For someone whose life’s work has been bound up in preserving tradition, Yoshihiro Murata is not a natural conformist. Instead, he embraces change, seeking to shape the future by educating in the present and by challenging authority where necessary.
It is this individuality and determination that ensures the 68-year-old Japanese chef remains highly relevant and active in the elevated echelons of his country’s culinary hierarchy – and so deserving of the American Express Icon Award for Asia in 2020.
Born into the third generation of chef-restaurateurs in Kyoto, Japan’s ancient capital, Murata-san famously travelled to France as a young man, where he was dismayed to discover that Westerners had a warped view of his home country’s culture and cooking. This formative experience shaped his initial outlook as a chef, prompting him not only to value his own food heritage and ingredients, but ultimately to become an international ambassador for a greater understanding of Japanese cuisine and flavours.
Some 25 years ago, he took full control of his family restaurant, Kikunoi, enhancing its reputation as one of the finest ryotei [high-end Japanese restaurant] in the land and earning a coveted three Michelin stars in the process. While Kikunoi serves a traditionally structured 12-course kaiseki menu finely attuned to the seasons, Murata’s menu is always evolving, fed by new techniques and experimentation within the broader parameters of authenticity.
Over recent decades, the revered chef has branched out with a marginally more casual counter-dining restaurant in Kyoto, as well as a Tokyo version called Akasaka Kikunoi. He has also consulted on a raft of international projects in his role as ambassador-in-chief for kaiseki classicism.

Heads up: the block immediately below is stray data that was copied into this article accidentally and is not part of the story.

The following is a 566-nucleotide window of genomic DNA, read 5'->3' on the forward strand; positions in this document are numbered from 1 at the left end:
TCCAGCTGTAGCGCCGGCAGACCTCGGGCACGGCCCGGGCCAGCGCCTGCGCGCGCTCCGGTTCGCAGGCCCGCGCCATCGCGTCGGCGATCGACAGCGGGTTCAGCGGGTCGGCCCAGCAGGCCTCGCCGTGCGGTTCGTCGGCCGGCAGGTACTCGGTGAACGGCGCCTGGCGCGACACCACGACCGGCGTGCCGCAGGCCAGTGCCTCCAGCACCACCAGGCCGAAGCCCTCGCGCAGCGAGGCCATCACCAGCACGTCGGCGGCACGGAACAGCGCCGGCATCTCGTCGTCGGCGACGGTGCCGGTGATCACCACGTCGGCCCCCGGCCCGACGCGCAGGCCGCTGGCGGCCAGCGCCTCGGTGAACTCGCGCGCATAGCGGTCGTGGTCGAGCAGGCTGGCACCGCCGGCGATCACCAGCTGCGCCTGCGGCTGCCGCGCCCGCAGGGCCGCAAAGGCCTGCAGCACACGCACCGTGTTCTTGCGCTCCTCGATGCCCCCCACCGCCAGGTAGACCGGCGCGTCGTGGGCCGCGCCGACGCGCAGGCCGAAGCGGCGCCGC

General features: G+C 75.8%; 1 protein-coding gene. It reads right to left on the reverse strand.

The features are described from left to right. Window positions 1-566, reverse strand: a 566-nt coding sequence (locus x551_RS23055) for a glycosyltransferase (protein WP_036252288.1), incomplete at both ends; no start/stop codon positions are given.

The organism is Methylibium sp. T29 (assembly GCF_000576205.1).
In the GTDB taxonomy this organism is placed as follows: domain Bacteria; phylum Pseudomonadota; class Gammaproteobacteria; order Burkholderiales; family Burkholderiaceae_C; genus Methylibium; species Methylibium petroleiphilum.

However, his most striking impacts have been felt beyond his own restaurants. First, he was instrumental in campaigning for, and securing, Unesco Intangible Cultural Heritage status for Japanese cuisine. A key part of Murata’s activism was in challenging the Japanese government and elite to value food and its production more highly by investing in protecting artisanal skills and in educating young people about food and nutrition.
Second, his impact on many of the most successful international chefs of recent times is incalculable. In 2004, Murata founded the Japanese Culinary Academy in Kyoto to facilitate cross-cultural exchanges. The likes of Albert Adrià, René Redzepi, Heston Blumenthal and David Chang are just a few of those how have learnt at the master’s knife, so to speak, and his influence has been evident on their varied menus.
Despite approaching his eighth decade, Murata is still as active in his kitchen as he is in using his voice for change. Right now, this voice is currently focused on the UN’s Sustainability Development Goals and how the culinary community can forge a path towards a healthier future. If he pauses for breath, he can look back with pride at his achievement to date, including this prestigious title.
Watch the video with Chef Murata:
The American Express Icon Award is voted for by the 300-plus members of the Asia’s 50 Best Restaurants Academy and honours culinary icons who have made an outstanding contribution to the restaurant industry.
Discover more about the previous award winners